CleanTech Day in Olympia Recap

The growing impact of Washington’s cleantech sector was evident during the 2018 CleanTech Day in Olympia.

Governor and Tom
CEO Tom Ranken and Governor Inslee at reception

“The people in this room are critical to a clean energy future,” said Governor Jay Inslee. “The rate of cleantech job creation in Washington is twice the rate of the rest of the economy. I expect to keep hearing about your achievements.”

Governor Inslee attended our end-of-day reception at the Boeing House to voice his support for the work of CleanTech Alliance members and their supporters. This year, 85 constituents joined us to hold 40 meetings with legislators and their staff. Representative Jeff Morris joined the morning Board Meeting to emphasize the value of the cleantech industry having a presence in Olympia. For the first time, the day also included a roundtable discussion on carbon pricing made up of panelists from a range of backgrounds.

If you were not able to attend, a few highlights are captured below. We hope to see you next year!

Representative Jeff Morris Joins Board Meeting

Representative Jeff Morris of the 40th district is heavily involved in policy issues related to energy, critical infrastructure and commercialization. With a background in clean energy and as an entrepreneur himself, he understands and is an advocate for the policy changes needed to welcome new grid technologies and energy sources into the market.

“It is important for CleanTech Alliance member companies to be in Olympia explaining the potential impact of their work,” Morris said. “It is a technical space that not many legislators have an expertise in, so your voices are critical to building understanding.”

He encouraged companies and organizations to invite legislators to see their technologies outside of session – telling the story of how they will make life better for constituents while keeping energy prices low.

“If you can help us understand the value outside of session and give us access to experts who can advise on best practices, that helps with the decision-making process during short legislative sessions,” Morris said.

Carbon Pricing Round Table

Given Governor Inslee’s latest bill that would introduce a carbon tax, our CleanTech Day in Olympia included a round table session on carbon pricing in general. Moderated by entrepreneur Jimmy Jia, the panel included Vlad Gutman-Britten of Climate Solutions, Steve Klein of Klein Tech Advisors, Chris McCabe of Northwest Pulp and Paper, Lauren McCoy of the Office of the Governor and Todd Myers of the Center for the Environment in the Washington Policy Council.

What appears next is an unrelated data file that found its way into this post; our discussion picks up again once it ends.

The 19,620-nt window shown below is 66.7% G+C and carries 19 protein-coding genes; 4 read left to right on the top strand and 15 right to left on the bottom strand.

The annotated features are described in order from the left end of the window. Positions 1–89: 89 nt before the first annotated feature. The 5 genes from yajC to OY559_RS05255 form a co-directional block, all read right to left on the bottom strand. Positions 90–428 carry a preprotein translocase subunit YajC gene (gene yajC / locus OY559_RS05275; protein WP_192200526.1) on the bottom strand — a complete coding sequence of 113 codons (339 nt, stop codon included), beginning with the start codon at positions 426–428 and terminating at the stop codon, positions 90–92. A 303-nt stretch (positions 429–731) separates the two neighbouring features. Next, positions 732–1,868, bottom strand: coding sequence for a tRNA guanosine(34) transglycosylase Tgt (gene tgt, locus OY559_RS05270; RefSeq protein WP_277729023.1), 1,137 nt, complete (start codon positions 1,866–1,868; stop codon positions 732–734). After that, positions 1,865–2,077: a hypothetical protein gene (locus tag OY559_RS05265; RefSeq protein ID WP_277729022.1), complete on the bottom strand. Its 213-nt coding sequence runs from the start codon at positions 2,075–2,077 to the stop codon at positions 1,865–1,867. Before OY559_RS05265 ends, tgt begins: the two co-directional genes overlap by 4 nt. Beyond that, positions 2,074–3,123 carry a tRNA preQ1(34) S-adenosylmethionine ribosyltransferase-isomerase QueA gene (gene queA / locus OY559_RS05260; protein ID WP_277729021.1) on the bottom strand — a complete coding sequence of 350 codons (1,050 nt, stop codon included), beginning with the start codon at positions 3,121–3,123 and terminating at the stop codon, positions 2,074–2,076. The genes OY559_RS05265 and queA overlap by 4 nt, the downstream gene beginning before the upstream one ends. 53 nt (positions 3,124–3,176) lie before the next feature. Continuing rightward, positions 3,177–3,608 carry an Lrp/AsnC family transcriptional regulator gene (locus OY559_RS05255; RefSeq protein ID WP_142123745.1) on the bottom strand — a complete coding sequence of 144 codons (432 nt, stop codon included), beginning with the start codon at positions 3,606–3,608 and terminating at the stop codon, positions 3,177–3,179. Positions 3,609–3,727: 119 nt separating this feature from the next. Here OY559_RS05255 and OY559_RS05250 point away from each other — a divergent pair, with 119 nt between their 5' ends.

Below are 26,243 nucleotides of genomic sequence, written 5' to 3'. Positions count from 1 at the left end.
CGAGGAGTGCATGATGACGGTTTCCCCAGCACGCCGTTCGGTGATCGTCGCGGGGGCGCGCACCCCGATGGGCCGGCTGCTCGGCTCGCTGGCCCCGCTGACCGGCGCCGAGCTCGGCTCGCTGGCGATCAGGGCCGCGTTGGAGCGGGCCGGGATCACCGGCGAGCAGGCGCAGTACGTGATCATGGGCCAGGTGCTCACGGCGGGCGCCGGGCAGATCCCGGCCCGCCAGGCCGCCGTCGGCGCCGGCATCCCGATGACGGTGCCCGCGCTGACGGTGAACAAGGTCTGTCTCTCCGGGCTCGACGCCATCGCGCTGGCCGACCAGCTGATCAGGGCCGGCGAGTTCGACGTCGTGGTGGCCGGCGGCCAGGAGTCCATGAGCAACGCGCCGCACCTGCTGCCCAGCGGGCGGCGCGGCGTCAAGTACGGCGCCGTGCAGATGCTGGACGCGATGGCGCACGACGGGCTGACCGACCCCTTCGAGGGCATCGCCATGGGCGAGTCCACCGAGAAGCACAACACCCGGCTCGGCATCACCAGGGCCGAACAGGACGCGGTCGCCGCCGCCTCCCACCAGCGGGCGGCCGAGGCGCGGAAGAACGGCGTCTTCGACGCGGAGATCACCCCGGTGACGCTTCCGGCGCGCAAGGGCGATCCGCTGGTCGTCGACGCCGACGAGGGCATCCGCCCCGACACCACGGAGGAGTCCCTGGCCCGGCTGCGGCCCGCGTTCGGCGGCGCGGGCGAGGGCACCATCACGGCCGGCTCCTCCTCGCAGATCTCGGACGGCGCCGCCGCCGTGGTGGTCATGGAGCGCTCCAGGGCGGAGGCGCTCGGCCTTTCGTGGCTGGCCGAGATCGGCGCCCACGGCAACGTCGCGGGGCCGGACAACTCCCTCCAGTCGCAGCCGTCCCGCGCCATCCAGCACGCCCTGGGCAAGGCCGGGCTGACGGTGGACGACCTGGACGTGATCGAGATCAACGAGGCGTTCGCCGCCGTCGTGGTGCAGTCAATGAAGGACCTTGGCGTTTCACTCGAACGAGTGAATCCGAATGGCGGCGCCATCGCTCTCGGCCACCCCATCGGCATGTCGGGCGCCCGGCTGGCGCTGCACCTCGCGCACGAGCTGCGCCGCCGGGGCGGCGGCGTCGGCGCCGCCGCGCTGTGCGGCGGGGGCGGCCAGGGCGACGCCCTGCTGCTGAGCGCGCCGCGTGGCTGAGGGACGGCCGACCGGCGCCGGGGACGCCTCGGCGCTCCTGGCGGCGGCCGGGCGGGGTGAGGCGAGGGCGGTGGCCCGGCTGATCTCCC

McCloy, who is the senior energy policy advisor to the Governor, kicked off the discussion by laying out the two key developments that paved the way for a carbon tax bill this session.

  1. There is more interest from the business community to support this policy option than there was in the past.
  2. The revenue-generating nature of the proposed policy make it more appealing as well. A tax both drives behavior change and raises funds which can be reinvested into the new technologies and processes needed for a clean energy future.

“From the utility perspective, a tax appears more direct and straightforward than a simple cap and trade,” said Klein, who is the CEO of Klein Tech Advisors and former SnoPUD CEO. Klein is also the outgoing CleanTech Alliance board chair.

While the carbon tax option – which is currently in Senate committees– will make a significant step towards addressing climate change, it is not a silver bullet.

“Climate change reduction will require a suite of incentives and policy changes,” said Gutman-Britten, Washington State Director of Climate Solutions. “Additional policies that help transition away from carbon fuels help a carbon tax from rising too high over time.”

Incentives for energy storage technology is a key example of additional policies needed according to Klein. The need for better data gathering and analysis to provide instantaneous information on the benefits of different technologies was also cited during the discussion. If legislators can see the benefits of new approaches right away, supporting the needed policy changes becomes easier.

In closing, the panel emphasized the on-going work needed even if the carbon bill passes. At that point it will be imperative to develop strategy and tactics that will ensure the revenues are distributed efficiently. McCoy mentioned that CleanTech Alliance members are valuable partners in identifying ideas.

 

 

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